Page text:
Why do you feel called to create a space specifically for women?

 

I am a woman who has experienced a lot of abuse from men and I know a lot of other women have experienced the same thing and do not feel safe when men are around them. When women gather and are in a safe and sacred space to open up, magical things happen. The way women or female identified people feel, create, heal, dance and play is unique and it is different. The essence of who you are whether feminine or masculine needs to be initiated, honored and held with love. There is something remarkably strong about a compassionate sisterhood based in holding the highest vision for each other and I want to be a part of that.

How has the process of holding these conversations with women helped in your own growth and healing?

 

I believe our stories are medicine. When we hear a woman’s story of what she has been through it helps us feel like we are not alone and we might find the tools or words of inspiration that we are looking for. This is also true for me. I learn SO much from every woman I interview, their strength, courage and vulnerability deeply touches the parts in me that need just that to keep going. The friendships that are being made from the interviews and also the programs are so supportive, it is truly amazing.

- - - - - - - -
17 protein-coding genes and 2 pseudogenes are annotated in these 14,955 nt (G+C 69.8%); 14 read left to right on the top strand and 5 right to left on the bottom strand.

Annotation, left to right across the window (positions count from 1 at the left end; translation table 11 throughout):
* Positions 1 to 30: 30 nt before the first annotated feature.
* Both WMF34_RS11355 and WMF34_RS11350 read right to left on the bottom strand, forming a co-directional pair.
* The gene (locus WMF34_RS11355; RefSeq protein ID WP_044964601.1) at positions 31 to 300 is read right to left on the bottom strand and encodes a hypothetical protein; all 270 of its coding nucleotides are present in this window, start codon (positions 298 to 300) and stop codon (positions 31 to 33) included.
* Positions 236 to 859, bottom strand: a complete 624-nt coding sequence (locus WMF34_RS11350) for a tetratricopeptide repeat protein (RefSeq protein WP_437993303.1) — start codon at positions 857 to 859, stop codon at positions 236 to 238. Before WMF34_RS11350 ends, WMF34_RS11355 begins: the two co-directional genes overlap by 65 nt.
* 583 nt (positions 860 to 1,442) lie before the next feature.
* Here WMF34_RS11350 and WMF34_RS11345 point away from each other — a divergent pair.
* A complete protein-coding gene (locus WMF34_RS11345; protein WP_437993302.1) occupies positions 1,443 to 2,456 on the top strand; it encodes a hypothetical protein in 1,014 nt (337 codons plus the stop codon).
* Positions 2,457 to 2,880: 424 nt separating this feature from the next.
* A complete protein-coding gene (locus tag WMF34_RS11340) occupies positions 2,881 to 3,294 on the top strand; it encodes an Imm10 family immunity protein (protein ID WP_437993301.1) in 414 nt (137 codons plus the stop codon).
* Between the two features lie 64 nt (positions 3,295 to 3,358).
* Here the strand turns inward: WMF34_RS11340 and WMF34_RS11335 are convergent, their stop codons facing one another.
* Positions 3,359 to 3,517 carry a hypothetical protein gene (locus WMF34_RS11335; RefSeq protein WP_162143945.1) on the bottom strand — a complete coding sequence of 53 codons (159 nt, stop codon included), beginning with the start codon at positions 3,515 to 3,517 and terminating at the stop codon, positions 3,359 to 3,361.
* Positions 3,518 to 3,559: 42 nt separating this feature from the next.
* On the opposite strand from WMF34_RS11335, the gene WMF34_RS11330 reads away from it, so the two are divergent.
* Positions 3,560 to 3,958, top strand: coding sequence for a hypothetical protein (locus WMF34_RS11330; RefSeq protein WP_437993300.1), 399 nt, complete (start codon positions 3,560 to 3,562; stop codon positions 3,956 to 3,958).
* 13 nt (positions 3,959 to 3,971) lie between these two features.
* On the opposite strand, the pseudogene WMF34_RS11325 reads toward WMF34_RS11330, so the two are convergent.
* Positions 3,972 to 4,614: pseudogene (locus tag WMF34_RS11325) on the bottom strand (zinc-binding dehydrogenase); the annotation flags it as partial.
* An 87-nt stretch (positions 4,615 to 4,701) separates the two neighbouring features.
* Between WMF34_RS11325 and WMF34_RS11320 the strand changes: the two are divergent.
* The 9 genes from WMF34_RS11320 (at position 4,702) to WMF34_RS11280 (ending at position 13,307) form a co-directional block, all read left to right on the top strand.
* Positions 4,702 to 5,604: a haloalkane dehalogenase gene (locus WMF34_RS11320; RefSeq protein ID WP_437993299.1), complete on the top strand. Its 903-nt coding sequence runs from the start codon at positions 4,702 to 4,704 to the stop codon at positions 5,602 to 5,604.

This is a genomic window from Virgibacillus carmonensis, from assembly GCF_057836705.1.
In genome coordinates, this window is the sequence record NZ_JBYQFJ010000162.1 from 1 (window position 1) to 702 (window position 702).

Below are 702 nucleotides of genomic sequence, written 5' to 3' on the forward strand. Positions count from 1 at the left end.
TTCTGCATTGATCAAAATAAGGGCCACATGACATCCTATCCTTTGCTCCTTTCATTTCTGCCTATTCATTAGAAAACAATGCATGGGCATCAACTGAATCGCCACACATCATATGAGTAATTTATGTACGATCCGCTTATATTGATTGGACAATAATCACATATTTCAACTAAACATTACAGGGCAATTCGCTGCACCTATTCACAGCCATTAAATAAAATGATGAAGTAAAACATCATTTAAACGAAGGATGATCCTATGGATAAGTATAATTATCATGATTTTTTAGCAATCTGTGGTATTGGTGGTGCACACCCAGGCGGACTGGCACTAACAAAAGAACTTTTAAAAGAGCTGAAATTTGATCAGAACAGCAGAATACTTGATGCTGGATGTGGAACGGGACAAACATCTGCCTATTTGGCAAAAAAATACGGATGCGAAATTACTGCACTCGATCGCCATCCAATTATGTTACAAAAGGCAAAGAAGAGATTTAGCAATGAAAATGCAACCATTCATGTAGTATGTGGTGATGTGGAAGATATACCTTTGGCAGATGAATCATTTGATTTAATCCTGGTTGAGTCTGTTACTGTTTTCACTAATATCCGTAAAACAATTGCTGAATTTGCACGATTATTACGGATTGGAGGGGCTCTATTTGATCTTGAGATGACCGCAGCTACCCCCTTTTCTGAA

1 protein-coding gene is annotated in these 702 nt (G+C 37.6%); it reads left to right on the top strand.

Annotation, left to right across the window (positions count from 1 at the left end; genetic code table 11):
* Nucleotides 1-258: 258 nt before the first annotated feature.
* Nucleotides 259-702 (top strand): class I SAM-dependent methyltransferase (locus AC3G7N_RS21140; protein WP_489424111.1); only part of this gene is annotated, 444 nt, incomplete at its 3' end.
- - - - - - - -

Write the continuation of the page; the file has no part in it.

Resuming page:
Do you have any words of wisdom for women in wellness that are thinking about starting their own creative entrepreneurial projects?

 

You don’t have to do it all yourself. Don’t be afraid to hire someone who can do a task in an hour which would take you days. Stay connected to your values and practice integrity. Base your business around this. Look to others who are inspiring to you and surround yourself with supportive people. Stay away from comparison and jealousy of other women in the same field, there is absolutely enough clientele for you and the people you are meant to work with are out there waiting for you. Promote and support your colleagues; cross promotion is a powerful tool. Find a deep WHY.  Why are you are doing what you are doing?  Align the ‘why’ with your values and write it down everywhere!